Roger Barbee: The chickens will come home
We have just learned that newscaster Brian Williams has been suspended without pay for six months. It seems that he has been less than accurate, for whatever reasons, in his reporting during Katrina, and war-related events in the Middle East. By his own actions, he has given good reason for us to question his observations as a journalist. Trust in a journalist is like trust in all relationships — without it there is no true relationship. His chickens certainly came home to roost.
As if news of cheating could not get worse, we are informed by the Little League governing body that the Jackie Robinson West Little League team has been stripped of its 2014 United States National Championship, and some local officials and administrators have been suspended. It seems that adults falsified a boundary map in order to include players who were not eligible for the team.
I remember reading about the team from Chicago this past summer, their success, and how parents of the players from poor areas of Chicago were given funds by professional players so that they could travel to Williamsport, Pennsylvania, for the Little League World Series. And if cheating was not enough, the lying adults even slurred the name of the man who integrated professional baseball. This past summer as those youngsters played and won, the United States beamed with pride because of what the young athletes from improvised surroundings had accomplished.
Now, we find out that the team Jackie Robinson West was like that great man in name only. Those chickens came home to roost, and it is unfortunate for the youngsters that an adult(s) cheated.
These two situations, while unfortunate and sad for many people, do not directly affect us in the valley. Or do they? After all, Mr. Williams, an internationally known journalist, is an adult who acted on his own for his reasons, and he made decisions it seems to present himself as more dramatic. He is now paying a price for his actions. While I empathize for his fall, he caused it, and will, I am sure, be fine in the long run. At least he has only himself to blame. His flock arrived. But what dishonest decision did those young ballplayers make?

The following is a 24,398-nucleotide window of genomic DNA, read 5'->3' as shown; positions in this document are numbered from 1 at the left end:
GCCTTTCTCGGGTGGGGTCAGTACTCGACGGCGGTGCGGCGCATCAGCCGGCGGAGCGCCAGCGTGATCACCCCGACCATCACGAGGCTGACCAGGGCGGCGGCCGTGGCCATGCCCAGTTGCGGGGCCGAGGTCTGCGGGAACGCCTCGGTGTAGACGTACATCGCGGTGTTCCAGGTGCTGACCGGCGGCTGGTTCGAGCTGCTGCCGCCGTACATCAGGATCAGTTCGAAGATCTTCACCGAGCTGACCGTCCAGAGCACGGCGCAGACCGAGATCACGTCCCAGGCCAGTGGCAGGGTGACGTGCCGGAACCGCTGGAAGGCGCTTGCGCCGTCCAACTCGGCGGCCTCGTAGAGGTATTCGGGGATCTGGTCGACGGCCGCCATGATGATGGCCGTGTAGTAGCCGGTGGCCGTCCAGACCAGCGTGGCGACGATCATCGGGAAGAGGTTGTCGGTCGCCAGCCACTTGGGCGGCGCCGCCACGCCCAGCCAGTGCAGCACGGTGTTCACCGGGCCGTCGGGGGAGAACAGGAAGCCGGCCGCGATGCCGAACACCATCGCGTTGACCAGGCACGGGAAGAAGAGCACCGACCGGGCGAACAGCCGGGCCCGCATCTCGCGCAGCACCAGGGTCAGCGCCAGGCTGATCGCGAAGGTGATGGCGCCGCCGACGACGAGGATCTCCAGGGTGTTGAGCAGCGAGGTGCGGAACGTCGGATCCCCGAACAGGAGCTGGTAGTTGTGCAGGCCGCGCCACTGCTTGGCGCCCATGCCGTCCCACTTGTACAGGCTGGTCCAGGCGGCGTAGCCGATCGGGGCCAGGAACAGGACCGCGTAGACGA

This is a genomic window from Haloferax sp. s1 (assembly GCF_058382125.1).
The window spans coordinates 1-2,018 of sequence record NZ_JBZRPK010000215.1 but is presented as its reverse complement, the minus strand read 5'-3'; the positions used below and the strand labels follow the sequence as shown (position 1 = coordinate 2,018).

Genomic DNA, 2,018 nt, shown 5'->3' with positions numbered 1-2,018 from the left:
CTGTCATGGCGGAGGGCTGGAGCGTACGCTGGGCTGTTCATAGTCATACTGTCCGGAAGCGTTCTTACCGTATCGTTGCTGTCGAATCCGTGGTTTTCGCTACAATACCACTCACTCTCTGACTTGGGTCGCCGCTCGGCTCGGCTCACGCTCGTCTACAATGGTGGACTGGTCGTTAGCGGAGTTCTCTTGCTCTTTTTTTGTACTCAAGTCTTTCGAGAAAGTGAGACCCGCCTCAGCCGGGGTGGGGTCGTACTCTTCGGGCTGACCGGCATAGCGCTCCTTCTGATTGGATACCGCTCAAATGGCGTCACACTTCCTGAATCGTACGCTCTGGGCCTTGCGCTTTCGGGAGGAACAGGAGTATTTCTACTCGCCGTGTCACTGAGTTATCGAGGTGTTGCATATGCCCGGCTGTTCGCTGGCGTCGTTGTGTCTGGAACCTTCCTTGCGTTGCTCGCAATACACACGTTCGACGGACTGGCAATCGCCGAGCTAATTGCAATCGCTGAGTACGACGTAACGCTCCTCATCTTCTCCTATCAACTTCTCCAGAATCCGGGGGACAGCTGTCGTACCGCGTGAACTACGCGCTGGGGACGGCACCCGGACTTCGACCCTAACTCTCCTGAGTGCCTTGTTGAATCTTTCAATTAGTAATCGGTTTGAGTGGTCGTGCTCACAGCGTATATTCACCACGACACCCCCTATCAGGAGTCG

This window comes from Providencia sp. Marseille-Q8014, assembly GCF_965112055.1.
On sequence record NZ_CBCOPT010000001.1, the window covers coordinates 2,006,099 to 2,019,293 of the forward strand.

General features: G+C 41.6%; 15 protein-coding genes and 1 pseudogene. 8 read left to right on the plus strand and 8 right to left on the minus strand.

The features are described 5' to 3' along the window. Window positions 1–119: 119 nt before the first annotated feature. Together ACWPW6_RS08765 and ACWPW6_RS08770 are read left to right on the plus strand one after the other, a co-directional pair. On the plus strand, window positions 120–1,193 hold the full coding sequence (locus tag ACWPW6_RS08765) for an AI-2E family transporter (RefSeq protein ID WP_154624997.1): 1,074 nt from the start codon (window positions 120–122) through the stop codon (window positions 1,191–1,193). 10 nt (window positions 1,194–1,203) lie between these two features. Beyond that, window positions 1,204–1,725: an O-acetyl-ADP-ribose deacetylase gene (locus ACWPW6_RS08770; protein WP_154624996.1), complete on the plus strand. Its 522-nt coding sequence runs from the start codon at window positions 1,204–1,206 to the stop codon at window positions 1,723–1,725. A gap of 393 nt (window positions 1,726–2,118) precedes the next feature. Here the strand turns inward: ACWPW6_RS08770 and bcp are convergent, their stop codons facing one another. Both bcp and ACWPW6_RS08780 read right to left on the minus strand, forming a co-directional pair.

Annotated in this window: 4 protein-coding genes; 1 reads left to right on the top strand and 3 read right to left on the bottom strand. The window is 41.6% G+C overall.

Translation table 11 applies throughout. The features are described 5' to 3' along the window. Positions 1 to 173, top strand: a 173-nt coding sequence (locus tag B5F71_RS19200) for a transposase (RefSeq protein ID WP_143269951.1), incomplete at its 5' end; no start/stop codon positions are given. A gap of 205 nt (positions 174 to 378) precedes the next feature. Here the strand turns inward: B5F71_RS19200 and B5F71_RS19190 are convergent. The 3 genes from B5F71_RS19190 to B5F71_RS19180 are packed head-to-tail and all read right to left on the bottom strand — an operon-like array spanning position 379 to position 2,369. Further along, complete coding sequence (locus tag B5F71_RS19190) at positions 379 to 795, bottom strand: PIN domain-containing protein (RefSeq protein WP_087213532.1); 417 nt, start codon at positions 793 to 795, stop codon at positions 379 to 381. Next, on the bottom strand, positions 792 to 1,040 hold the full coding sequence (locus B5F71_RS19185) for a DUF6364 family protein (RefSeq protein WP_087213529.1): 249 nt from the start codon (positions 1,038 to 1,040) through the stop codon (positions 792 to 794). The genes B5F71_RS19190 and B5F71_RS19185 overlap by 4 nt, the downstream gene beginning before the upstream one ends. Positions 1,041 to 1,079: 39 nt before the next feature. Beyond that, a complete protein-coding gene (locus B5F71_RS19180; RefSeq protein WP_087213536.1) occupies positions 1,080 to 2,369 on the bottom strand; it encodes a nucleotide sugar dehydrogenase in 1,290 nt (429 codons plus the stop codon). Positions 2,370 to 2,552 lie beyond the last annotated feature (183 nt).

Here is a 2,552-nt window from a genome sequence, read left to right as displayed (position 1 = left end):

Take a moment and imagine being 12 or 13 years old and being on a team that wins a national championship by winning games on the field. Imagine being on a team that is in the national news, and getting to travel to the White House to meet the president. Imagine! Then, imagine how you would feel to be told that the adults involved with your team had lied. Imagine finding out that those adults not only lied to Little League officials, but to you and your teammates and your parents. The flock came to your house, but it was not yours. It belongs to the adults who lied on a map.
Children trust the adults in their lives. More than once as a teacher or coach, I became aware that my charges had one main expectation of me. Children are by nature trusting of the adults in their lives. They trust those adults to have the necessary knowledge and skills to lead them through a lesson or a season or a concert or a play.
They trust the adults to be honest with them and the world around them. They trust the adults to make ethical decisions, but when an adult lies or cheats in some fashion, it is usually the child who pays the bigger price. Just like with the Jackie Robinson West team. The young ballplayers thought they had earned through their work a national championship when in fact they were a dishonest team because some adults lied on a map.
The adage, “Chickens come home to roost” is so true. Betrayal at any age hurts, but it is especially painful when you are young. Be honest with the children under your care — honest in thought, word, and deed. They don’t expect you to know everything. They do, however, expect you to be honest with them.
Roger Barbee is a retired educator who lives in Edinburg with his wife Mary Ann, four dogs and five cats. Email him at firstname.lastname@example.org.
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